His rig's power inflater, a smaller mask that inflates or deflates a buoyancy compensator, stopped working while Schock was training underwater. When he was unable to stay afloat, Schock tried to drop his weighted belt, but, according to a report on the fatal accident, the release mechanism stuck and coud not be opened. The malfunctioning inflater and weight belt combined to make him run out of air and unable to surface.
Tests done all the police department's dive equipment following Schock's death showed that all the dive team's weigh belts were defective. My question, as a Virginia personal injury lawyer, is why weren't the belts checked ad replaced before the divers went into the water? This was not an emergency call that required immediate response. It was a planned training dive, meaning there was plenty of time to follow all safety procedures and do extra equipment checks.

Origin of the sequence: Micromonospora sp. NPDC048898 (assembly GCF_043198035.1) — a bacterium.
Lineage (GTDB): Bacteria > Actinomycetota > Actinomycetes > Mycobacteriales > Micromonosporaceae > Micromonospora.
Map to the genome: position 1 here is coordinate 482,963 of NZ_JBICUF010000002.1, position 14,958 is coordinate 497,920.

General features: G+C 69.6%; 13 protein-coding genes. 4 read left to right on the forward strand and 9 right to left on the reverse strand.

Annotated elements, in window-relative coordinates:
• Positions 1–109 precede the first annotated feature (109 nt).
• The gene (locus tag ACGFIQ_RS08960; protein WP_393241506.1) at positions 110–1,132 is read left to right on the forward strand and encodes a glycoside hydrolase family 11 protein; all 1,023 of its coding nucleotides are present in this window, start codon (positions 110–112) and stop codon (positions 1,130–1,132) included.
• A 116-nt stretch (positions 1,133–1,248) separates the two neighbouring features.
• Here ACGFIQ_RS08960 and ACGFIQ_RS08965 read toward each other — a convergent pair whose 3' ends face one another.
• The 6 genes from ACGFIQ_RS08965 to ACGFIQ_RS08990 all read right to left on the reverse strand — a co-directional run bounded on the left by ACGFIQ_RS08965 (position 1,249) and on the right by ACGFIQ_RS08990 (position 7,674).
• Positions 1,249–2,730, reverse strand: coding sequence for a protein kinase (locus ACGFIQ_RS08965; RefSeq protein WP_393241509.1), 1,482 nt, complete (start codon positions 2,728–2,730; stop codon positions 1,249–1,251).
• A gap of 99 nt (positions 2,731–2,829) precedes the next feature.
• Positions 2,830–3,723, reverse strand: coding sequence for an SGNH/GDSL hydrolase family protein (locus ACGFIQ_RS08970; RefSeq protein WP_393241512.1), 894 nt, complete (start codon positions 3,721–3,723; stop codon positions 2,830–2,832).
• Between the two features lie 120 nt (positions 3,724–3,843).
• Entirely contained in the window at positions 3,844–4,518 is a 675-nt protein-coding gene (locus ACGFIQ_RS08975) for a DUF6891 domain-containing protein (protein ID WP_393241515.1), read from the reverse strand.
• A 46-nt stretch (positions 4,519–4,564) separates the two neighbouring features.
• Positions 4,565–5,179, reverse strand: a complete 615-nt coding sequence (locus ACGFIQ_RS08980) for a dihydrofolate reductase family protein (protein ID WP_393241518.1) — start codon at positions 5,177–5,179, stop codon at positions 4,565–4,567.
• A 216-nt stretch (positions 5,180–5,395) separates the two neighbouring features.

Faulty product lawyers with my firm help people who have been seriously injured by defective car brakes and steering columns, children's strollers, toys and other items that were improperly manufactured, inspected or tested receive compensation from negligent companies. If you are seeking information about a product defect or an unsafe, dangerous consumer product, check out this page.